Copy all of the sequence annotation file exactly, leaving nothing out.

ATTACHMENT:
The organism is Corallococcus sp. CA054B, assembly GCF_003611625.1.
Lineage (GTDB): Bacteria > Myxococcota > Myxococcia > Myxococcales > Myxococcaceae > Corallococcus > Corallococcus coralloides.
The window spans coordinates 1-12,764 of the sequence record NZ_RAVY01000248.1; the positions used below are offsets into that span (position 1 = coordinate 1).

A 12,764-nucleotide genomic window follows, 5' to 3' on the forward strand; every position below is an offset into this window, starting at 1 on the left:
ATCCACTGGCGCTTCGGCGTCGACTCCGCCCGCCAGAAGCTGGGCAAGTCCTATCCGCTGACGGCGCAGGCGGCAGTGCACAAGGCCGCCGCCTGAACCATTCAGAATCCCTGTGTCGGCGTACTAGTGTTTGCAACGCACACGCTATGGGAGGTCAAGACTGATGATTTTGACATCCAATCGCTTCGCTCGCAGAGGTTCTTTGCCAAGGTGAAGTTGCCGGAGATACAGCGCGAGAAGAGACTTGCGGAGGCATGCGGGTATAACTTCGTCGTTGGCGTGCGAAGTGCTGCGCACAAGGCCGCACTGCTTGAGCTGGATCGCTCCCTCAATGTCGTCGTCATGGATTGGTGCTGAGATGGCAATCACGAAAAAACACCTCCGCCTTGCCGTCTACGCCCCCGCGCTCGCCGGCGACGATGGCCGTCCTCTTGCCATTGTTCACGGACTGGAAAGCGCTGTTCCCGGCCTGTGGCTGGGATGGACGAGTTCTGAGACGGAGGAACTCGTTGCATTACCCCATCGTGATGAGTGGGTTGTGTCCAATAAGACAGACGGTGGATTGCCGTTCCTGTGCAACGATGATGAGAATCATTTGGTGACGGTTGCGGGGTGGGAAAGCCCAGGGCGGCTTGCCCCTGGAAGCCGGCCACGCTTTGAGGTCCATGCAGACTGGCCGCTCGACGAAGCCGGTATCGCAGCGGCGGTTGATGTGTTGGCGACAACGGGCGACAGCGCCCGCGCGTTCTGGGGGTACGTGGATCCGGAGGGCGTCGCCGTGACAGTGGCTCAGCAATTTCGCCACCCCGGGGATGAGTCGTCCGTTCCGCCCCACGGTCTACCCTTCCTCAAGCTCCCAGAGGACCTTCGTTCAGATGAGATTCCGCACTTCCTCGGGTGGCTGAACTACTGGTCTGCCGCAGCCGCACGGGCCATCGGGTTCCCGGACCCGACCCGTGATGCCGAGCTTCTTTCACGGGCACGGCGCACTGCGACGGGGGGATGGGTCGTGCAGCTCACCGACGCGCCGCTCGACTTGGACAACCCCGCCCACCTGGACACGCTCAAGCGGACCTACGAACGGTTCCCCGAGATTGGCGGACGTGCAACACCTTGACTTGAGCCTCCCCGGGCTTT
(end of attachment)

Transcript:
The organism is Corallococcus sp. CA054B, assembly GCF_003611625.1.
Lineage (GTDB): Bacteria > Myxococcota > Myxococcia > Myxococcales > Myxococcaceae > Corallococcus > Corallococcus coralloides.
The window spans coordinates 1-12,764 of the sequence record NZ_RAVY01000248.1; the positions used below are offsets into that span (position 1 = coordinate 1).

A 12,764-nucleotide genomic window follows, 5' to 3' on the forward strand; every position below is an offset into this window, starting at 1 on the left:
ATCCACTGGCGCTTCGGCGTCGACTCCGCCCGCCAGAAGCTGGGCAAGTCCTATCCGCTGACGGCGCAGGCGGCAGTGCACAAGGCCGCCGCCTGAACCATTCAGAATCCCTGTGTCGGCGTACTAGTGTTTGCAACGCACACGCTATGGGAGGTCAAGACTGATGATTTTGACATCCAATCGCTTCGCTCGCAGAGGTTCTTTGCCAAGGTGAAGTTGCCGGAGATACAGCGCGAGAAGAGACTTGCGGAGGCATGCGGGTATAACTTCGTCGTTGGCGTGCGAAGTGCTGCGCACAAGGCCGCACTGCTTGAGCTGGATCGCTCCCTCAATGTCGTCGTCATGGATTGGTGCTGAGATGGCAATCACGAAAAAACACCTCCGCCTTGCCGTCTACGCCCCCGCGCTCGCCGGCGACGATGGCCGTCCTCTTGCCATTGTTCACGGACTGGAAAGCGCTGTTCCCGGCCTGTGGCTGGGATGGACGAGTTCTGAGACGGAGGAACTCGTTGCATTACCCCATCGTGATGAGTGGGTTGTGTCCAATAAGACAGACGGTGGATTGCCGTTCCTGTGCAACGATGATGAGAATCATTTGGTGACGGTTGCGGGGTGGGAAAGCCCAGGGCGGCTTGCCCCTGGAAGCCGGCCACGCTTTGAGGTCCATGCAGACTGGCCGCTCGACGAAGCCGGTATCGCAGCGGCGGTTGATGTGTTGGCGACAACGGGCGACAGCGCCCGCGCGTTCTGGGGGTACGTGGATCCGGAGGGCGTCGCCGTGACAGTGGCTCAGCAATTTCGCCACCCCGGGGATGAGTCGTCCGTTCCGCCCCACGGTCTACCCTTCCTCAAGCTCCCAGAGGACCTTCGTTCAGATGAGATTCCGCACTTCCTCGGGTGGCTGAACTACTGGTCTGCCGCAGCCGCACGGGCCATCGGGTTCCCGGACCCGACCCGTGATGCCGAGCTTCTTTCACGGGCACGGCGCACTGCGACGGGGGGATGGGTCGTGCAGCTCACCGACGCGCCGCTCGACTTGGACAACCCCGCCCACCTGGACACGCTCAAGCGGACCTACGAACGGTTCCCCGAGATTGGCGGACGTGCAACACCTTGACTTGAGCCTCCCCGGGCTTT